Pascal van Erp trudges heavily over the jetty onto the old boat. The old diesel grumbles, it goes out to sea. Then Pascal shoulders his 65-kilogram scuba gear and jumps into the water. Together with colleagues, he sinks to a depth of 39 meters. Today’s place of work is a reef off the coast of Croatia.
The Dutch giant used to be an IT project manager at Greenpeace. “Then I realized I couldn’t keep doing the job.” He wanted out and help. And joined Healthy Seas.
The environmental organization founded in 2013 frees the sea from abandoned fishing nets. Animals get caught in such “ghost nets”. And at some point they become microplastics – and end up in our food chain.
250 volunteer divers and 1250 fishermen
Van Erp and his colleagues use large knives to cut the nets free under water, attach lifting bags to them and fill them with air. Gradually they pop up on the surface, the ship’s crew pulls everything on board.
250 volunteer divers and 1250 fishermen now work with Healthy Seas. Many take extra leave to be able to help – like the half dozen German divers who came to Croatia for a few days.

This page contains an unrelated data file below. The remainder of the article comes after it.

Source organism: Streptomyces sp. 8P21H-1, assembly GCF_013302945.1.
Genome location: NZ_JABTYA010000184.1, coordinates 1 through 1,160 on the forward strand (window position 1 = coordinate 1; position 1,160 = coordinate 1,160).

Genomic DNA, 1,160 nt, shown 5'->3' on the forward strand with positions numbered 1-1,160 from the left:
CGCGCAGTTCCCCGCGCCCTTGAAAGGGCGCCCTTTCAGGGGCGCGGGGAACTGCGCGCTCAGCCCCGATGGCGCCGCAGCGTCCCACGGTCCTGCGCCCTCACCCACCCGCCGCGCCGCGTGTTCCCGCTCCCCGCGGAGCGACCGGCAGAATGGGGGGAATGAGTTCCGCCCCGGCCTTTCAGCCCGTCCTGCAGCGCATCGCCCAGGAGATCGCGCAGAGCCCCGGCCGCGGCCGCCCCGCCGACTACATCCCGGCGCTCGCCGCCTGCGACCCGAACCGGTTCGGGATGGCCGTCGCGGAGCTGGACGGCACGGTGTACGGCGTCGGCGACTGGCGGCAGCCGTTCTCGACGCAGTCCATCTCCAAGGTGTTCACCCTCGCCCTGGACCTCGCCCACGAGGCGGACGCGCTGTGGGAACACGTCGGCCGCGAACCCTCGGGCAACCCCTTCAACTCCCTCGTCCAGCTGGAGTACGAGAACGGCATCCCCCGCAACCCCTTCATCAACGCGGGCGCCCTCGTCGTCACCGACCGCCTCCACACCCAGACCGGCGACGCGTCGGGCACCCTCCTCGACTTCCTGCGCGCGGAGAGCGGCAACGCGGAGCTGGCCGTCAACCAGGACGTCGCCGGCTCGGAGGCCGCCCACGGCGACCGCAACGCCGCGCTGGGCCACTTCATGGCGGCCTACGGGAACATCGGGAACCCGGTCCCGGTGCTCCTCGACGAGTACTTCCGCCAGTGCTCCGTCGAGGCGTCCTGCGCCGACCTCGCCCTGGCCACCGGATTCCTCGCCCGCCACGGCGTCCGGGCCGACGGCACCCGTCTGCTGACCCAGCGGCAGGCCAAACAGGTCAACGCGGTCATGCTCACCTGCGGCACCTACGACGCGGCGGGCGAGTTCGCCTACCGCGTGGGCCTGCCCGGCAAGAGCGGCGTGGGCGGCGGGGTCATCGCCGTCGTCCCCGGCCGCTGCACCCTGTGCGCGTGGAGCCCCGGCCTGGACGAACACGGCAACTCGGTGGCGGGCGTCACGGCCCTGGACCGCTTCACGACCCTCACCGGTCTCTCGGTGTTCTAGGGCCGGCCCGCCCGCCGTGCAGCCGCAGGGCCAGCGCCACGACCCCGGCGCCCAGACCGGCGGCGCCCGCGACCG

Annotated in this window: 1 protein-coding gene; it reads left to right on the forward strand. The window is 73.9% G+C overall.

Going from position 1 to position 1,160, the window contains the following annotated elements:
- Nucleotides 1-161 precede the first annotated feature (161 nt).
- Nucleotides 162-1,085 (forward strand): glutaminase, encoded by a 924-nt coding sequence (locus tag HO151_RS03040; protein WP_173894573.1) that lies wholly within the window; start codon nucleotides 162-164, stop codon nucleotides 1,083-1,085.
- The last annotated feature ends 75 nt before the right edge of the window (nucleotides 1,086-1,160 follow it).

640,000 tons of “ghost nets”
Of course, what Healthy Seas does is more of a symbolic act. An estimated 640,000 tons of fishing nets end up in the world’s oceans as “ghost nets” each year. And Healthy Seas volunteer divers have lifted 773 tons so far – in nine years. But the organization is about more.
“We go to schools and educate children about the problem with ghost nets,” says Christina Wiegers (30), who is a project manager on board the organization and comes from Hamburg. In addition, efforts are being made to work with fishermen so that nets do not become an environmental problem in the first place.
change of location. Martina Santoni is standing in front of a huge mountain of old fishing nets near Ljubljana (Slovenia). She works for Aquafil, the Italian company that has been making nylon fibers since the 1960s. And since 2011 Econyl.
Greenhouse effect reduced by up to 90 percent
That’s what the Italians call their recycled nylon, which is made from old carpets, fishing nets and industrial plastic waste. The advantage: it reduces the greenhouse effect of nylon by up to 90 percent compared to the oil material.
Around a quarter of recycled nylon is made from fishing nets. “The vast majority, however, comes from fish farms and not from the sea,” says Santoni. It’s important for her to emphasize that.
She is now standing next to a mountain of old carpets. “They come from the Cannes Film Festival,” she says. These are now also processed into new nylon. If you see red floor mats in your car in the near future, don’t be surprised…